There are numerous categories and sub-categories in the tariff structures, with no consistency among states, adding to the complexity of the tariff structure in the Indian power sector. In case of domestic consumption, rate per unit of electricity in West Bengal is considered to be comparatively higher.
The domestic LT rate of West Bengal State Electricity Distribution Company Limited (WBSEDCL) is Rs. 7.31, of India Power Corporation Limited (IPCL) is Rs. 6.13, and of Damodar Valley Corporation (DVC) is Rs. 4.66 in the Asansol and Durgapur divisions. The domestic LT rate of Calcutta Electric Supply Corporation (CESC) in the Kolkata and Howrah division is Rs. 8.92.
The recently announced power tariff by the Delhi state government for domestic consumption is Rs. 6.5 which was reduced from Rs. 8.5. In down south, the domestic LT rate fixed by the five distribution companies in Karnataka is the same and is at Rs. 7.02. So, why is the tariff rate fixed by the CESC for Kolkata and Howrah much higher than the rates allotted by DVC and IPCL in the Asansol division? What made it possible for the Delhi government to reduce tariff rates while DISCOMs in all the states have been complaining of record debts and significant power loss? How can all the distribution companies in the state of Karnataka agree upon a fixed consumption rate when the tariff rates of DVC, IPCL, CESC and WBSEDCL in West Bengal remains erratic and divergent?
Industry insiders believe that while India has recently seen great gains in generation capacity and rural electrification, many utilities are still trapped in a vicious cycle of underpayment, low capacity utilisation and in dismal performance. Experts believe that the electricity subsidies and inefficient power generation, transmission, and distribution cost billions to the companies and boards involved in the sector. In general, industrial and commercial consumers subsidise domestic and agricultural consumers. The companies face issues in distribution of power due to lack of infrastructure and ineffective regulations, even after the implementation of the new Electricity Act of 2003. This results in power losses, blackouts and other distortions in the power sector.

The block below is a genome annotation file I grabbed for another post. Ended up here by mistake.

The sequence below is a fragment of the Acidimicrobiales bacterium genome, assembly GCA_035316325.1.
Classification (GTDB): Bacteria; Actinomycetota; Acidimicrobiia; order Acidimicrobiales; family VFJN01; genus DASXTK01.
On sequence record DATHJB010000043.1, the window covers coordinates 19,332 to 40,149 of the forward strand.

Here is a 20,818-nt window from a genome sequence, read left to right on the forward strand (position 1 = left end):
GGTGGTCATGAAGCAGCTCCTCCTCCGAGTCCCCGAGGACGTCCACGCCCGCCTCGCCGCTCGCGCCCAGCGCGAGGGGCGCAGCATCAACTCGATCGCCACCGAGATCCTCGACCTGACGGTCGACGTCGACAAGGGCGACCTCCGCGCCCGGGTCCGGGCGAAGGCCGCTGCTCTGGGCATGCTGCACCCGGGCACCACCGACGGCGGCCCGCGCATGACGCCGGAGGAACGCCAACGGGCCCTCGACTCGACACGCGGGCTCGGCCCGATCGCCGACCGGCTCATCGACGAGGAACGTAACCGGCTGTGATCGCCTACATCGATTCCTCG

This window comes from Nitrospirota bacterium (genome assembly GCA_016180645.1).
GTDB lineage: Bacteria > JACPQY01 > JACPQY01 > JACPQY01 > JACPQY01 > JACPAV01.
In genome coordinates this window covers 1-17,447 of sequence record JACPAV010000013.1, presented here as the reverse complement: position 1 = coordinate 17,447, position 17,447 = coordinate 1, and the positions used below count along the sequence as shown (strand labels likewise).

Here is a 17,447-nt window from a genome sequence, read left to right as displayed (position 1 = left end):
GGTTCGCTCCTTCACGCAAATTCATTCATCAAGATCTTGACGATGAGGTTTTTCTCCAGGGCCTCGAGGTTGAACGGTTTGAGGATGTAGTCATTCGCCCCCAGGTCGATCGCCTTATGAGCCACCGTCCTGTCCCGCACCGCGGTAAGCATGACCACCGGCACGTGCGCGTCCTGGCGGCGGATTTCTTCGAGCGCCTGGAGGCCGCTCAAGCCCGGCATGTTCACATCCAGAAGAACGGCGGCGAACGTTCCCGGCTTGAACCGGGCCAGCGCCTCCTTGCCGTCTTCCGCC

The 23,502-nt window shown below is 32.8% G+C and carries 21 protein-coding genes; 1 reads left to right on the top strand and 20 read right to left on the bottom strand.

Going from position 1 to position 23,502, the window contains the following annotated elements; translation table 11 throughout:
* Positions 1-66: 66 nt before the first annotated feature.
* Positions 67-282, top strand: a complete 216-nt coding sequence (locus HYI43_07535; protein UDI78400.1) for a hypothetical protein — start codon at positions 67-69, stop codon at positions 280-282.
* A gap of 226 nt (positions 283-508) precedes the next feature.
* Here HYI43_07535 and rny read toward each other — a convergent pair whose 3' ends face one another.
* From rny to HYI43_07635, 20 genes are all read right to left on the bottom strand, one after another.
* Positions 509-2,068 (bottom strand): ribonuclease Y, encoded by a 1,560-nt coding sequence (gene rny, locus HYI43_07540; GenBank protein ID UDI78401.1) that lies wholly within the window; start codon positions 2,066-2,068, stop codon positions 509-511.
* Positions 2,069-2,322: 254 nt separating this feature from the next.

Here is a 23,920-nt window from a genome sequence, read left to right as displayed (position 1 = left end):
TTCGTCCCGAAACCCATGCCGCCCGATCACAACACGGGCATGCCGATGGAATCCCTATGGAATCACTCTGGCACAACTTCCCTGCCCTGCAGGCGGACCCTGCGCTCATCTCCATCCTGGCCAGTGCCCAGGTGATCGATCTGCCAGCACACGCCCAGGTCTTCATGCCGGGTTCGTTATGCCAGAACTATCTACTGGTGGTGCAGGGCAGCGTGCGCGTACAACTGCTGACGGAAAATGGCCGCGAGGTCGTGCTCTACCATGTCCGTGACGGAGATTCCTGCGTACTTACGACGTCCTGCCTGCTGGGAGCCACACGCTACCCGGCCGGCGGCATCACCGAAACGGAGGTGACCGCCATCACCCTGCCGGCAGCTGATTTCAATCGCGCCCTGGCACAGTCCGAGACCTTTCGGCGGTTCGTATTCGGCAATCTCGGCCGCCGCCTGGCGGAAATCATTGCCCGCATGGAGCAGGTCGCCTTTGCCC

In case of West Bengal, the absence of parallel license for distribution in certain divisions has resulted in high tariff rates for the consumers. This is particularly true of the case of Kolkata and Howrah divisions, which is monopolised by CESC.
With different players acquiring licenses to generate, distribute and transmit electricity, the rates remain competitive for certain other divisions. So, the lower rates of power tariff in the Asansol and Durgapur division is because of parallel distribution by DVC, IPCL, and WBSEDCL in the region. The state government may look at this option to reduce the power tariffs in Kolkata and Howrah, where the rates are among the highest in India. Allowing multiple players in these divisions may pull down the tariff rates and pass on the benefit to the consumers.
However, the biggest problem in India’s power sector is theft and giveaways. It is deemed impossible to charge farmers anything at all for the power they consume. Where farm power is free and unmetered, it is common for local industries to draw a line from the pump set to run its own operations free of charge as well. Residences and shops in towns feel they can get away with stealing power, so long as they can pay off personnel of the state distribution utility and the local power brokers. Fixing the power sector is not a question of financial or electrical engineering. Primarily, it is of politics, of summoning the courage to tell consumers clearly and firmly that they have to pay for the power they consume.
It has been reported that government giveaways such as free electricity for farmers, created partly to curry political favour, have depleted the cash reserves of state-run electricity-distribution systems and led to debts of Rs. 2.5 trillion ($36 billion). This has financially crippled the distribution network, and its ability to pay to purchase power in the absence of subsidies from state governments. This situation has been worsened by state government departments that do not pay their electricity bills. The private companies have to follow a different mechanism to recover costs, and have resorted to concepts like monthly minimum charge for domestic consumers. The inability or refusal of state governments to increase power bills has led to more borrowing and power shortages and made DISCOMs reluctant to buy available electricity. This has led to under production and stagnant tariff rates.